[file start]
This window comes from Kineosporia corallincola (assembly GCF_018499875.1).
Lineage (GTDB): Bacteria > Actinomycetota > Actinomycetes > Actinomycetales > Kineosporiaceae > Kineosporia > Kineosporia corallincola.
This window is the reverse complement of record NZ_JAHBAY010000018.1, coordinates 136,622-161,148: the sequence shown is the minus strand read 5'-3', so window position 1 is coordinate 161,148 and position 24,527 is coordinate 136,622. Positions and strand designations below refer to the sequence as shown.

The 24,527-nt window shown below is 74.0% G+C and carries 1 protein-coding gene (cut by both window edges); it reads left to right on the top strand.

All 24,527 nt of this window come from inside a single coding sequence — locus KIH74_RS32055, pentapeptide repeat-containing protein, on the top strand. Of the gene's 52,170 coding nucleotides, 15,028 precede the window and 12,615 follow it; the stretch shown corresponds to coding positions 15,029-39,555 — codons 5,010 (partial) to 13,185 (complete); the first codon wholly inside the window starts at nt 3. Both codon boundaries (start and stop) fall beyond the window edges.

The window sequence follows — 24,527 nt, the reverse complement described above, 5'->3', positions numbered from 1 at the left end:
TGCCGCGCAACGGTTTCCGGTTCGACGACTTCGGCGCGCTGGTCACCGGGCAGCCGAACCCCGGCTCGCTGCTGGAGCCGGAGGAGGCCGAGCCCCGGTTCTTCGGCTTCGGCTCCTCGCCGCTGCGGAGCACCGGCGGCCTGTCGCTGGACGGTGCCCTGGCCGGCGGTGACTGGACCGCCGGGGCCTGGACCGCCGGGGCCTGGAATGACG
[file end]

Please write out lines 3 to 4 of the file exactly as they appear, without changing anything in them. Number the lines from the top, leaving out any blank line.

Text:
This window is the reverse complement of record NZ_JAHBAY010000018.1, coordinates 136,622-161,148: the sequence shown is the minus strand read 5'-3', so window position 1 is coordinate 161,148 and position 24,527 is coordinate 136,622. Positions and strand designations below refer to the sequence as shown.

The 24,527-nt window shown below is 74.0% G+C and carries 1 protein-coding gene (cut by both window edges); it reads left to right on the top strand.